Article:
Breeding policies?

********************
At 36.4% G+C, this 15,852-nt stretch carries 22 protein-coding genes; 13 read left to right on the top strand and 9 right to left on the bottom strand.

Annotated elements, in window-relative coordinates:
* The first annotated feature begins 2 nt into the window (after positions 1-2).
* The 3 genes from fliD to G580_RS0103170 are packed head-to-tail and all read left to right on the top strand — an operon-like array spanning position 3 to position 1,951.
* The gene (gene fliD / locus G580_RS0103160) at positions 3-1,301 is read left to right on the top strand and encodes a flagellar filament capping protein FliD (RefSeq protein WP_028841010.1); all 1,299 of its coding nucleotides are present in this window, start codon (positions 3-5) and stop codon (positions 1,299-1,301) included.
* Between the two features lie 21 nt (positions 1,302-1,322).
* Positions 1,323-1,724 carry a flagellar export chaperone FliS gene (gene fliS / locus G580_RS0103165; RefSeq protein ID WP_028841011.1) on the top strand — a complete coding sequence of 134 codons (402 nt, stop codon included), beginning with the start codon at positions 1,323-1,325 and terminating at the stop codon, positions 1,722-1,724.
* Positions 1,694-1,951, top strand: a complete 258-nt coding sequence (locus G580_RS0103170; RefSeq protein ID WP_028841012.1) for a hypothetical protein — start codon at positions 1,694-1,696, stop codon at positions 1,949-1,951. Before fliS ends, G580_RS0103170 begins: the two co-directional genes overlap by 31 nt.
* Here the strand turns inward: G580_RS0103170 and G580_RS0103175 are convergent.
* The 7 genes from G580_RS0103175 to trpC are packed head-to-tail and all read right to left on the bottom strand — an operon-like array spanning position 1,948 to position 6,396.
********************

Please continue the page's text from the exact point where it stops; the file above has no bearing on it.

Macau is currently discussing its first Five-Year Plan. The draft document has been submitted for public consultation and, inescapably, is the subject of much talk and commentary. At first sight, this relatively long document does not distinguish itself neatly from the yearly Policy Address. Somehow, it looks like an extended version, no less wordy and vague in many of its statements. But the purpose here is not to engage in a discussion about the style and content of the document, or its relationship with the annual Budget and Policy Address debate. We must note that it contains, at least and beyond doubt, one statement that is indeed a novelty – in fact, a major one. We can find it close to the bottom of page 55 in the Portuguese version. That is the section dealing with demographic concerns and, namely, an aging population. There, the stated aim is to ‘develop global demographic strategies’, including some focusing on birth incentives. Among these, we find that the government will ‘incentivize couples to have more children applying the concept of eugenics’! That’s right: it says Macau wants to establish eugenics as the guiding principle to promote population growth! The first question that comes to mind is: do they know, understand, what they are saying? The charitable answer would be, possibly not! Probably that’s just a bad translation. But that is hard to accept. We are dealing with an official document published in one of the official languages. Taking that view would mean that among those who wrote, translated, commented, revised and gave the green light for publication nobody thought the issue was significant and controversial – or understood what it meant. It would be just a case of ignorance, albeit an outstanding one. That’s frightening! It just happens that the alternative explanation is even more so! That is, we would have to accept that the government of Macau wants to set eugenics as a guiding light for demographic policy or, at least, that some of its members and advisors think it would be a good idea. In that case, an urgent elucidation is needed. Leaving aside no lesser matters of compatibility with internal laws and international covenants, who is going to define the specific objectives, standards, and tools of such a policy? The possibilities are just too scary to contemplate. So I pray for the first alternative: nobody truly understood or realised the implications. But that is only marginally reassuring.